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In Condor Funding, LLC v Miles , Condor alleged that Ginger Miles had illegally sublet her rent-stabilized apartment in order to pursue a teaching assignment in the Lone Star State.

Although the tenant had formally requested the landlord's written approval of the arrangement by complying with the requirements of New York's "sublet law,"* Condor refused to consent to the transfer, citing a suspicion that the tenant was permanently relocating to Texas.

In an interesting twist, both the New York County Civil Court and the Appellate Term, First Department, slammed Condor for unreasonably withholding consent to the proposed transaction. Here's what the AT1 concluded:

Landlord arbitrarily and improperly refused to consent to the sublease since it raised no objection to the proposed subtenant and its stated skepticism that tenant might be primarily residing in Texas was purely speculative. Tenant satisfactorily explained her intent to temporarily relocate to gain university teaching experience to augment her income. At the time of her sublease request, tenant had resided in the former loft premises for 25 years and had regularly filed New York State income tax returns listing the premises as her address. Under such circumstances, landlord unreasonably withheld consent in derogation of the remedial purpose of the statute to permit sublets of unused apartments during a time of housing shortage ....

Looks like the tenant won this one by miles.

For a copy of the Appellate Term's decision, please use this link: Condor Funding, LLC v Miles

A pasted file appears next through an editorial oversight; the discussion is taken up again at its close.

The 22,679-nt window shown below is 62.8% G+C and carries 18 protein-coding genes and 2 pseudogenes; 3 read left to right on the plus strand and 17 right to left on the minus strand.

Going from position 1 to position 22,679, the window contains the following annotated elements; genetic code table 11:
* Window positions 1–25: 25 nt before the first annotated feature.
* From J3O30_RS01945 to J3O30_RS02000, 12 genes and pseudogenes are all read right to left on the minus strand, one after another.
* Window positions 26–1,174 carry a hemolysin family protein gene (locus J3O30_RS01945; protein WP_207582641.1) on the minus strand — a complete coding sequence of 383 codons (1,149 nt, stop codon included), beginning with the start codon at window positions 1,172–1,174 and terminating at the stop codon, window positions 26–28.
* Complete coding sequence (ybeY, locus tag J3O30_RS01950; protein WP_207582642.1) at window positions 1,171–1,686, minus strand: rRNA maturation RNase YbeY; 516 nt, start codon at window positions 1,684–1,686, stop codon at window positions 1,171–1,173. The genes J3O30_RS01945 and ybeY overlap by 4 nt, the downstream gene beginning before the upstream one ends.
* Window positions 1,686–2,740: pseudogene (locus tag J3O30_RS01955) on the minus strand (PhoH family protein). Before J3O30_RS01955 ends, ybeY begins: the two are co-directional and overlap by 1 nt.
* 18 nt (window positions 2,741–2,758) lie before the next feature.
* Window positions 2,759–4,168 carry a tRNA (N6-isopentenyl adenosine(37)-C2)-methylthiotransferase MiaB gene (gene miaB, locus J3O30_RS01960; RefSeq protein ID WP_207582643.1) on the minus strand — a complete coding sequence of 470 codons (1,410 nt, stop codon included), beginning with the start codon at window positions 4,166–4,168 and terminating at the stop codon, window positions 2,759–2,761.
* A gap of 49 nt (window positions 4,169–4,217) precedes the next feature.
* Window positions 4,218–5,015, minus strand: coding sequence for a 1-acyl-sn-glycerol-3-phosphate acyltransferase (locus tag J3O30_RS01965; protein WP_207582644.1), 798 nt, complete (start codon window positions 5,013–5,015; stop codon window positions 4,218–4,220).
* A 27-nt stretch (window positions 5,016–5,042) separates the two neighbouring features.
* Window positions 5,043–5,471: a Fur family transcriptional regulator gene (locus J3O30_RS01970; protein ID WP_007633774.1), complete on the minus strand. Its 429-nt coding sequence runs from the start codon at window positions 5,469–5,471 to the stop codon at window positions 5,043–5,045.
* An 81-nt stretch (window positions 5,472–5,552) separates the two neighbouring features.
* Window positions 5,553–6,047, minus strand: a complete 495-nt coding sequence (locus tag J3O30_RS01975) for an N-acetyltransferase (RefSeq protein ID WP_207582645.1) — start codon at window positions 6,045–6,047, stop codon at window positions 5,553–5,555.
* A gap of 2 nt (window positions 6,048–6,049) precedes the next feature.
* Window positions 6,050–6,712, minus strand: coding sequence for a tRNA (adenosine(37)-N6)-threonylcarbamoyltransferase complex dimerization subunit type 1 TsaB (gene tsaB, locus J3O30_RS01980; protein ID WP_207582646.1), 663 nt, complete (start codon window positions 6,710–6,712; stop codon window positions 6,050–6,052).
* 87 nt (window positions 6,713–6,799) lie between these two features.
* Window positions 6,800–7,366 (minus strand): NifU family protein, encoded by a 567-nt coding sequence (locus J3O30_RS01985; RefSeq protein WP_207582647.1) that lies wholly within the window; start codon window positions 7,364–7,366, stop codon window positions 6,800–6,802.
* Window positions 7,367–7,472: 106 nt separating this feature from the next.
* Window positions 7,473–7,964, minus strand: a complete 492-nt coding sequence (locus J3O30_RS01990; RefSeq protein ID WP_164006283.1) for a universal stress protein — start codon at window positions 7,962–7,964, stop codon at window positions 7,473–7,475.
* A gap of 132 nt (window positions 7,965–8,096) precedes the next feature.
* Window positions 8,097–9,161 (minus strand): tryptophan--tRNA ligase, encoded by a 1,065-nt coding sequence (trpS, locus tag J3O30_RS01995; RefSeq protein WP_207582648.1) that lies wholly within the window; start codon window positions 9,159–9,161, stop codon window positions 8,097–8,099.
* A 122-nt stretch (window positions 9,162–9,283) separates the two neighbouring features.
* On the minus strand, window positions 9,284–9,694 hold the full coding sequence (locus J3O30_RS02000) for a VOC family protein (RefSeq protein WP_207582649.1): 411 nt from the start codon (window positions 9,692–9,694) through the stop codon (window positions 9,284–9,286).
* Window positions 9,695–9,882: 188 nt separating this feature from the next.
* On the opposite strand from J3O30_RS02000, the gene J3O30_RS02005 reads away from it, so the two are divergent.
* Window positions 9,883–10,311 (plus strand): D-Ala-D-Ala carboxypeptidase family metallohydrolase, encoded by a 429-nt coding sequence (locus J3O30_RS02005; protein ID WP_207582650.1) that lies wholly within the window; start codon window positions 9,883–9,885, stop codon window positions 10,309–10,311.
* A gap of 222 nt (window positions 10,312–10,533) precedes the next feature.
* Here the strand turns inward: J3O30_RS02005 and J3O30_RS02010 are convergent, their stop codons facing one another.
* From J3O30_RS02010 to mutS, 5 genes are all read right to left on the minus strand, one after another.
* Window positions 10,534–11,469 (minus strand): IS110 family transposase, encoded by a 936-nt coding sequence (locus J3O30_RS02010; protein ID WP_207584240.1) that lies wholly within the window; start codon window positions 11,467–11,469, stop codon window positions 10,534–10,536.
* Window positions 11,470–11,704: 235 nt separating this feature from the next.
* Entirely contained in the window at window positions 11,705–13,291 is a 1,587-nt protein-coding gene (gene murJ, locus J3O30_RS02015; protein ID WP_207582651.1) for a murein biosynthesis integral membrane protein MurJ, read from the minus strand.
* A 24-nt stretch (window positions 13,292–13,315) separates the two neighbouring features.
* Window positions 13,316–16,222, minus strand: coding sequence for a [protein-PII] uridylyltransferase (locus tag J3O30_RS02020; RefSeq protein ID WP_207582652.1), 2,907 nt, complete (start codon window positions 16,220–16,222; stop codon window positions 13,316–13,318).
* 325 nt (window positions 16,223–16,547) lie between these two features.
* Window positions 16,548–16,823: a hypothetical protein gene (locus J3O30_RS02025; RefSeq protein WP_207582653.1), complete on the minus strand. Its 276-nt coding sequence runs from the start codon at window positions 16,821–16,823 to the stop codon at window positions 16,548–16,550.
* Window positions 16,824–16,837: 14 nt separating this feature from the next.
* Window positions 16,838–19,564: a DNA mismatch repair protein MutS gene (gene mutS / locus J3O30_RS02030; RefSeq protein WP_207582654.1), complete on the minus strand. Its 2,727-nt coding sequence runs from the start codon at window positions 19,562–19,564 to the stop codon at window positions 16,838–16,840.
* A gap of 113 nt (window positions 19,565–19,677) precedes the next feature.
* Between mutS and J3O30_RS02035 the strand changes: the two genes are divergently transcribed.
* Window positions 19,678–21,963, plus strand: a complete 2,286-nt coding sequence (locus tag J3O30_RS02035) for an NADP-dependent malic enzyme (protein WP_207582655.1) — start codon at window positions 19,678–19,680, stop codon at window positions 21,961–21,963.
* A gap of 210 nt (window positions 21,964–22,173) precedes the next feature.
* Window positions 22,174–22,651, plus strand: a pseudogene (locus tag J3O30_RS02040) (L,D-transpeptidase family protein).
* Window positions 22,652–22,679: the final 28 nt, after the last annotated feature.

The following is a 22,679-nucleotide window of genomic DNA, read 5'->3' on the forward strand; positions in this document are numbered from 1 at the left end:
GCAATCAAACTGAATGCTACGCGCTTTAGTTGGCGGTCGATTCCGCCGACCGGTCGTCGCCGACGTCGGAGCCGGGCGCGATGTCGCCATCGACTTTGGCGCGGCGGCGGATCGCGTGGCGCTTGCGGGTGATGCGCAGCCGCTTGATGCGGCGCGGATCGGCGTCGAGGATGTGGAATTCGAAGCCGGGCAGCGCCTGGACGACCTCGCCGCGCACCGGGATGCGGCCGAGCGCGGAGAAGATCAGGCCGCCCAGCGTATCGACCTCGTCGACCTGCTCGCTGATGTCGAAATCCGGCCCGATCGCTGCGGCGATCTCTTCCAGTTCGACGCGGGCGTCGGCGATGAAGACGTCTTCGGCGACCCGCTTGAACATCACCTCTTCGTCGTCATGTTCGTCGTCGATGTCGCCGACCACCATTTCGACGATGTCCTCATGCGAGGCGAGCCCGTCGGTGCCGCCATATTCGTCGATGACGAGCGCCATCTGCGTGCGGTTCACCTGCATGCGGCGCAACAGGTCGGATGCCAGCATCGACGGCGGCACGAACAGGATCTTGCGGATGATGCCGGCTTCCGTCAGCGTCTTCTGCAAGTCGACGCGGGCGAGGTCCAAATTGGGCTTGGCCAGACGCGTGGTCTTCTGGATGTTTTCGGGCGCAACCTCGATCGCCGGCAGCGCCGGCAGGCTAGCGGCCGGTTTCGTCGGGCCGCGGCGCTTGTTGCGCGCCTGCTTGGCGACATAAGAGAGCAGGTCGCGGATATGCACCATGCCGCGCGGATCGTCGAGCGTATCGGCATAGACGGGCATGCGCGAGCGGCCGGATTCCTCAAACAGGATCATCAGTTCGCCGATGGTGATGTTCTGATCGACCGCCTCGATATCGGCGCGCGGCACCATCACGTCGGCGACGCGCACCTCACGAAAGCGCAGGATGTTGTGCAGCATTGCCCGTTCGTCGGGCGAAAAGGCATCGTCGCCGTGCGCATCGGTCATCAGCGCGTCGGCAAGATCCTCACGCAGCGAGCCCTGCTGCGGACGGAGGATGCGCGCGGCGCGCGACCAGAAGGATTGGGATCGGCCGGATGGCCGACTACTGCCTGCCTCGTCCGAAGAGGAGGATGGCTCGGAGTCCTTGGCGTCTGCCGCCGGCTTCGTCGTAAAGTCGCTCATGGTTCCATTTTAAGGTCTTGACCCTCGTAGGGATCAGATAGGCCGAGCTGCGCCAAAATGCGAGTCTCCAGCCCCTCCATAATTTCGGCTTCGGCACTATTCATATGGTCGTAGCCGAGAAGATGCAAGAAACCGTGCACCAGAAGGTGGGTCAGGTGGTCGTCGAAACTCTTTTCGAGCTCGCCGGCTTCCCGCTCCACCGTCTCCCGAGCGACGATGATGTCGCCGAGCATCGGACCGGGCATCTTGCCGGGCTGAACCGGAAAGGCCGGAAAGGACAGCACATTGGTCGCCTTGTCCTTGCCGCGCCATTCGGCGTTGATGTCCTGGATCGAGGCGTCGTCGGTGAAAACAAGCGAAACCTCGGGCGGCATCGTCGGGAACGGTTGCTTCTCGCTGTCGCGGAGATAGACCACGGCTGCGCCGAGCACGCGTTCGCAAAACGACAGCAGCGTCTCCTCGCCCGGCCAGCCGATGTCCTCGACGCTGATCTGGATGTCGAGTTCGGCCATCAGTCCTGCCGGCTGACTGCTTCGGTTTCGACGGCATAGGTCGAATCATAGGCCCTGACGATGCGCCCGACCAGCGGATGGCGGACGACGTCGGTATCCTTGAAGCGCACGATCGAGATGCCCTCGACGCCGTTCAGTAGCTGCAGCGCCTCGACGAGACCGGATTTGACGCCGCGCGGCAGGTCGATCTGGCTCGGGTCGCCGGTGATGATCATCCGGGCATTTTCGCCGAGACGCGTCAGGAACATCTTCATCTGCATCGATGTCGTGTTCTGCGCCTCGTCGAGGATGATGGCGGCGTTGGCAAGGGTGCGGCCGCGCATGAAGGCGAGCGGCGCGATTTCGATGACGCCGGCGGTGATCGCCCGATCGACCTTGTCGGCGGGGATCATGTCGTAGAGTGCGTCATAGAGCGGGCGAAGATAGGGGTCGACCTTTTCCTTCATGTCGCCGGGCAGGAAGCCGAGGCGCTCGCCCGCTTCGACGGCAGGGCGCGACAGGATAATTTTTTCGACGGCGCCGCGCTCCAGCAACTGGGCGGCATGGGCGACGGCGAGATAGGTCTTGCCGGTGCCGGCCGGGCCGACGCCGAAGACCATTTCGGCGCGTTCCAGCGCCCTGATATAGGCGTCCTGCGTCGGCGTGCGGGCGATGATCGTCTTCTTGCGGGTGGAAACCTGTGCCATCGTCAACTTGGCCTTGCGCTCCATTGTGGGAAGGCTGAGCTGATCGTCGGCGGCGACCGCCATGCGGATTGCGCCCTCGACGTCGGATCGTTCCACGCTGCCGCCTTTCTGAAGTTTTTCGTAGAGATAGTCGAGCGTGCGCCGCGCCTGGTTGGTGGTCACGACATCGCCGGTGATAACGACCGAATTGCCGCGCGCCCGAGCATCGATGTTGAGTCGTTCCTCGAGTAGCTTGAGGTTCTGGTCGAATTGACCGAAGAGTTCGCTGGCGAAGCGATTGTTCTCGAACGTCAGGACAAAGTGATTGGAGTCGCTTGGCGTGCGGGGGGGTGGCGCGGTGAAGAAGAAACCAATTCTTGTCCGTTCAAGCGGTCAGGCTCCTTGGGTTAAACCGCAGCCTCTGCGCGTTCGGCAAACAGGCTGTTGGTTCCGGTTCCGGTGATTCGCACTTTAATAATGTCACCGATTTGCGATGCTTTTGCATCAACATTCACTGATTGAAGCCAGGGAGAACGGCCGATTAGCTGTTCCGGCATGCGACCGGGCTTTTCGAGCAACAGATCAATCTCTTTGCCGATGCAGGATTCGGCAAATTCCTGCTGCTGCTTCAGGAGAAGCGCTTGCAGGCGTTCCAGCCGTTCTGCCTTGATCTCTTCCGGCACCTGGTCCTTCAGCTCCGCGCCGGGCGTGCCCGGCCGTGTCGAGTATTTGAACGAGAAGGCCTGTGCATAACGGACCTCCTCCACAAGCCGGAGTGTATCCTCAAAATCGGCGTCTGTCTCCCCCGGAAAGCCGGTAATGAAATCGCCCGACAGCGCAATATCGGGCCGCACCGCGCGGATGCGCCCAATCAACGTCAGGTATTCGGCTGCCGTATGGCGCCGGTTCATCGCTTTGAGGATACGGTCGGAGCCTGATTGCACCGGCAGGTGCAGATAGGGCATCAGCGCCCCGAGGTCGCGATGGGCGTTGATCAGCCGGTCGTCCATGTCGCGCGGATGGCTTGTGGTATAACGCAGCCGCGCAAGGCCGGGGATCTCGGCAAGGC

*Real Property Law section 226-b provides that a tenant (in a building with four or more residential units) may seek a landlord's permission to sublease an apartment (notwithstanding any prohibition or restriction that may appear in the parties' lease agreement). This request must be in written form and include such information as:

  • the duration of the proposed sublease;
  • the name(s), home and business addresses of the proposed subtenant(s);
  • the tenant's address during the sublease;
  • the written consent of any co-tenant or guarantor of the lease; and
  • a copy of the tenant's lease together with the proposed sublease, acknowledged by the tenant and proposed subtenant(s) as being a true copy of the sublease.

A landlord has ten days from the receipt of this written request to ask for additional information regarding the transaction and has 30 days to accept or reject the proposal. Should an owner fail to adhere to these time parameters or "unreasonably" withholds consent, the law permits the tenant to proceed with the sublease.

Take note: This law does NOT apply to all residential units. By way of example, "public housing" and cooperative apartments are excluded from its ambit.